Student responses to failure are shaped by several factors; one of these is their attitude toward failure. Students who come in the door believing that intellectual ability is fixed and cannot be changed (entity theorists) see failure as a confirmation of their lack of ability. If this is what you believe, why would you try again? Students who believe that intellectual ability can be increased through hard work (incremental theorists) are more open to seeing the inherent challenge in a failure.

Entity thinkers focus more on getting that A because they see it as a confirmation of their ability – how many of you have heard “but I’m an A student, how could I get a B (or C!) in this class?” Students who truly believe they can’t do math or philosophy or economics because they lack some essential mental quality are going to give up the first time they see a low score.

Our society and our schools often foster entity thinking, without necessarily intending to do so. I think it’s one example of John Tagg’s dichotomy between espoused theory (Take intellectual risks!) and theory-in-use (Do it right the first time because you won’t get another chance!).  If you’re faced with a classroom of entity theorists who play it safe to avoid failure or give up after an initial failure, how can you encourage them to embrace failure?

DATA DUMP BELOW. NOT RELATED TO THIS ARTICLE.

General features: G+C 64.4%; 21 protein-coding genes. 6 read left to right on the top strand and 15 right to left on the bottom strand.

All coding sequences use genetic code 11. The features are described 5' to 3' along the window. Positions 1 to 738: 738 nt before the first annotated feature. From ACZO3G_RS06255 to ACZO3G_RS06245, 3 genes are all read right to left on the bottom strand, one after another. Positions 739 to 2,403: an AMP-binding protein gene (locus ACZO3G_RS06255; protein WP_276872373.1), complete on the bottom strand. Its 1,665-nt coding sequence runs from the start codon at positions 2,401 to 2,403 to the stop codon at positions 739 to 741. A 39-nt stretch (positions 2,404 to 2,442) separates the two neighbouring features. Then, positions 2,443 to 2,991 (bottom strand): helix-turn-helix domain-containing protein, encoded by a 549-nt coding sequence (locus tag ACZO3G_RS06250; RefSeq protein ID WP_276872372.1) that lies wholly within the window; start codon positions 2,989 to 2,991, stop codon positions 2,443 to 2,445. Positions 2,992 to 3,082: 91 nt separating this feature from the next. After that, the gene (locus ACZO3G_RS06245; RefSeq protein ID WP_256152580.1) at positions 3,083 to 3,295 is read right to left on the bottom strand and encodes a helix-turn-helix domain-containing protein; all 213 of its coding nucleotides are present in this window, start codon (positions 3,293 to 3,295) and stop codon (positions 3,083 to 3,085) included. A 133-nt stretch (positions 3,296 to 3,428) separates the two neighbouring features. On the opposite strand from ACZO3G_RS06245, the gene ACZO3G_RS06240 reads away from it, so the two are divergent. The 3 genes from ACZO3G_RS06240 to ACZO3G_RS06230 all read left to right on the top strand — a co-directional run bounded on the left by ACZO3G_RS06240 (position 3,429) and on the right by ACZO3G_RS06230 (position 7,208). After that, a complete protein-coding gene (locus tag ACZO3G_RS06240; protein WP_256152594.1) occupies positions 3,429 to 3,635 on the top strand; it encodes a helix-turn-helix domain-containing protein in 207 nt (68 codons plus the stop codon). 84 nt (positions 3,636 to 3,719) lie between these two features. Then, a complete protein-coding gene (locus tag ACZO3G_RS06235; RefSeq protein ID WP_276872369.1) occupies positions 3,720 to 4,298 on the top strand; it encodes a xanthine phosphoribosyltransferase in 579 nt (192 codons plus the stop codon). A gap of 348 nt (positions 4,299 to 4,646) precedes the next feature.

Tell failure stories – lots of them. Students need to hear about the failures of famous people they know and well-known people in your field. They also need to hear about the mistakes you have made, how many drafts you wrote or projects you tossed. Even better, take some risks in your class, and when one of your ideas doesn’t work, use it as an illustration. The technology doesn’t work today? Show them how to cope with failures that aren’t even your fault! Students need to see models for how to cope with failure graciously, how to analyze failure and learn from it. It’s one of the most useful life skills you’ll ever teach. Talking about the process of trying, failing and improving also normalizes failure and makes it less threatening and more of an opportunity. Sometimes talking quite directly about these types of attitudes and asking students to think about their own beliefs can help them begin to let go of these attitudes.